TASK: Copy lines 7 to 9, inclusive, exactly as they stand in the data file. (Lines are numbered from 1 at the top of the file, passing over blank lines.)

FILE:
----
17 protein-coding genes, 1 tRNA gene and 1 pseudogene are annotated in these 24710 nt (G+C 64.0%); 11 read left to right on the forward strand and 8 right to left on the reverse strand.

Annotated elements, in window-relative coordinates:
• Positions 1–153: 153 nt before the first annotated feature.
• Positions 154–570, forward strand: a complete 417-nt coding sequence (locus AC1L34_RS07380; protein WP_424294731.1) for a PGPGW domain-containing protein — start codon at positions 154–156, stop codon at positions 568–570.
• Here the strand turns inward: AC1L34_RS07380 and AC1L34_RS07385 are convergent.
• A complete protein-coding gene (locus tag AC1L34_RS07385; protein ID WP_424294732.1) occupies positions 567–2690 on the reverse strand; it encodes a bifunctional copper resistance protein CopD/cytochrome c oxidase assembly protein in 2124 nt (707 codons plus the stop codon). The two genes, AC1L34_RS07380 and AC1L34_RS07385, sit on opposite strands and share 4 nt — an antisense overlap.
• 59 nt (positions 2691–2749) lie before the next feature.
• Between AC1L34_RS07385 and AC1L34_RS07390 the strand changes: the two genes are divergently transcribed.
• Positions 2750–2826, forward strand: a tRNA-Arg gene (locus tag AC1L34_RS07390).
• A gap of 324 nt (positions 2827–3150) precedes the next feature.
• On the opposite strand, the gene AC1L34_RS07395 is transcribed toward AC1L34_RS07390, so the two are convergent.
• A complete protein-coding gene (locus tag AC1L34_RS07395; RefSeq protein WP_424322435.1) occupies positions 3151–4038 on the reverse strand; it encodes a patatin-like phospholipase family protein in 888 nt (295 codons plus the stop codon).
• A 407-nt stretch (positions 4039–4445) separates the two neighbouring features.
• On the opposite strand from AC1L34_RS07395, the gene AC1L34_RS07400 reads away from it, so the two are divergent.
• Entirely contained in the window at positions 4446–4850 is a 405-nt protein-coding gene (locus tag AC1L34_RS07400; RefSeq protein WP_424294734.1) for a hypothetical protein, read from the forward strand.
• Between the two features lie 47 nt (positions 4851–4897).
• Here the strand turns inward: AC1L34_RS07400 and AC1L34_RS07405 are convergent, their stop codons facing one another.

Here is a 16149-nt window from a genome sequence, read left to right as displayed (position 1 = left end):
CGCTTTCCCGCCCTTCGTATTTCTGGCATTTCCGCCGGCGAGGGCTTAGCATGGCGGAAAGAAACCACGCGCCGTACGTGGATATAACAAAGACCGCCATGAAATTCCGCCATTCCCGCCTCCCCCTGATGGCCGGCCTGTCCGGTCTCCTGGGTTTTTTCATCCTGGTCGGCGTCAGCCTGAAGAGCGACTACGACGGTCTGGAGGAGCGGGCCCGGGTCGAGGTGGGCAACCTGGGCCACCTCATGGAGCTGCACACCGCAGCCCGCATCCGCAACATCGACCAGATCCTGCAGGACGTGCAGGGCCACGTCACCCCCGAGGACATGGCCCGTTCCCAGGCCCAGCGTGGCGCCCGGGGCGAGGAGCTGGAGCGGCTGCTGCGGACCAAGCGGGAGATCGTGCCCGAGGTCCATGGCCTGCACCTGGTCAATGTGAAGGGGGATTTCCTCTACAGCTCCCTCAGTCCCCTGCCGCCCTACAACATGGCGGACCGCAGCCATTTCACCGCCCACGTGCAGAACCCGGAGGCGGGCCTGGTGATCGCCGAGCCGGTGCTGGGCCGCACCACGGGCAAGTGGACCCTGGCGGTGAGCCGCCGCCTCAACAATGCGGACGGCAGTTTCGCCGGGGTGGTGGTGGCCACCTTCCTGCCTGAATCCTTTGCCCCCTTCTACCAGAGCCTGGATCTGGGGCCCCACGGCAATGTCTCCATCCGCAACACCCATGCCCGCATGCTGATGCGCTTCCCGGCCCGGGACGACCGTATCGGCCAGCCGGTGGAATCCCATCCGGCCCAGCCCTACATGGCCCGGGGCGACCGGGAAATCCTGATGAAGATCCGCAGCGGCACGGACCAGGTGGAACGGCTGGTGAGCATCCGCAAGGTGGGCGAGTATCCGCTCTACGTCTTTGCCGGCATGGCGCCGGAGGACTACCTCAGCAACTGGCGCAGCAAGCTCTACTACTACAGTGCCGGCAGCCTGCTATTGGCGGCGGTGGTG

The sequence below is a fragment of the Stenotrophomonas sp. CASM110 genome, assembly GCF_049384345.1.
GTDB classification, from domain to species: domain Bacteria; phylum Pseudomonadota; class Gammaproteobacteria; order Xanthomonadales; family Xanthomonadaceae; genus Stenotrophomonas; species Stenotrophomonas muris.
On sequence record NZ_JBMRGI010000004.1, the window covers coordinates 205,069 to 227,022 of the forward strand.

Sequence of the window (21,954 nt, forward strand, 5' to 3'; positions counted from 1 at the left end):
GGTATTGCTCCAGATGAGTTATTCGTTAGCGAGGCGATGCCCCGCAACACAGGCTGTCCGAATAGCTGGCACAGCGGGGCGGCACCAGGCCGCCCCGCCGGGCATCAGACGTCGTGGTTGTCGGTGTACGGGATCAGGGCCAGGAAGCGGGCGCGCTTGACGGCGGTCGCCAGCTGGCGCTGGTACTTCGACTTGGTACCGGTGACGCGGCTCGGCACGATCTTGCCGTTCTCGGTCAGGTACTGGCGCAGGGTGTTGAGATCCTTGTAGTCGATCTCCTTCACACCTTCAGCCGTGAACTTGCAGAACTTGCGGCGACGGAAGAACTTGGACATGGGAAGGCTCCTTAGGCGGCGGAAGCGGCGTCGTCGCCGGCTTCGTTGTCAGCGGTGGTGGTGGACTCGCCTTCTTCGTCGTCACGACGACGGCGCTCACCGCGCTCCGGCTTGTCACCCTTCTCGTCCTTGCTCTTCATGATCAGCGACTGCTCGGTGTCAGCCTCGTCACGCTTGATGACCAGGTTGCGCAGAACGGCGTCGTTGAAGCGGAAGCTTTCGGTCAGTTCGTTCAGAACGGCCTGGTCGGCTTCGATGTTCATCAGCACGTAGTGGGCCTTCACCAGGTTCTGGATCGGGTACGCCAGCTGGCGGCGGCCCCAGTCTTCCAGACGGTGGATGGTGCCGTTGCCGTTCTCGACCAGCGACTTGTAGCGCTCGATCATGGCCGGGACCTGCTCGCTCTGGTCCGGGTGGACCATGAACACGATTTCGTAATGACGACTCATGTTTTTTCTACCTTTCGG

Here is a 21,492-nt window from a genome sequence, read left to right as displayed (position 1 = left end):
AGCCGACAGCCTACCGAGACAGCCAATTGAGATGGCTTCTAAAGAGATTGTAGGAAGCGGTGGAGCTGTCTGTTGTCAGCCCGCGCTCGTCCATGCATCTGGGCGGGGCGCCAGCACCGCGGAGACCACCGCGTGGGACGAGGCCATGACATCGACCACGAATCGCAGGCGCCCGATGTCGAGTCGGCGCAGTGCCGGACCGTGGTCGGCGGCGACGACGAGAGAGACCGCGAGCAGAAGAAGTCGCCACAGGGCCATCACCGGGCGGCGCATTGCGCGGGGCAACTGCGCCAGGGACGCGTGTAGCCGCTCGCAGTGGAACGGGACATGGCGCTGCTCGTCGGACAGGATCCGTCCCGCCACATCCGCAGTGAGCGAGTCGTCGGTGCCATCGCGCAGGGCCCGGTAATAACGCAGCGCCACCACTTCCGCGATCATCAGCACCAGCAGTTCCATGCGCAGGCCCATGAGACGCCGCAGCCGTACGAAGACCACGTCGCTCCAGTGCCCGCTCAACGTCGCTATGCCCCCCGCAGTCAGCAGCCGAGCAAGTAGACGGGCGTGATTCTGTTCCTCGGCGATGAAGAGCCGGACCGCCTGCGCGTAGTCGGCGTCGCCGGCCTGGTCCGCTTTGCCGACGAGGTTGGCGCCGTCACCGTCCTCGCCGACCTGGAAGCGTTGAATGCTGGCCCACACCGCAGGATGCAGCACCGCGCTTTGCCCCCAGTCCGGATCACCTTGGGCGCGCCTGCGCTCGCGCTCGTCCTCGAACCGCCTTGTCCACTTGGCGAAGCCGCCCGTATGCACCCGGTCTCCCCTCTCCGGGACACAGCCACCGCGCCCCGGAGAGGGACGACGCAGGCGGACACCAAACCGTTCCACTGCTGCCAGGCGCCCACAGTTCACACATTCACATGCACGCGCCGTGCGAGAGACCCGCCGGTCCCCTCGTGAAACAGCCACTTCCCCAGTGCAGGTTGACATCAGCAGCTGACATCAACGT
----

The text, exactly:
• 59 nt (positions 2691–2749) lie before the next feature.
• Between AC1L34_RS07385 and AC1L34_RS07390 the strand changes: the two genes are divergently transcribed.
• Positions 2750–2826, forward strand: a tRNA-Arg gene (locus tag AC1L34_RS07390).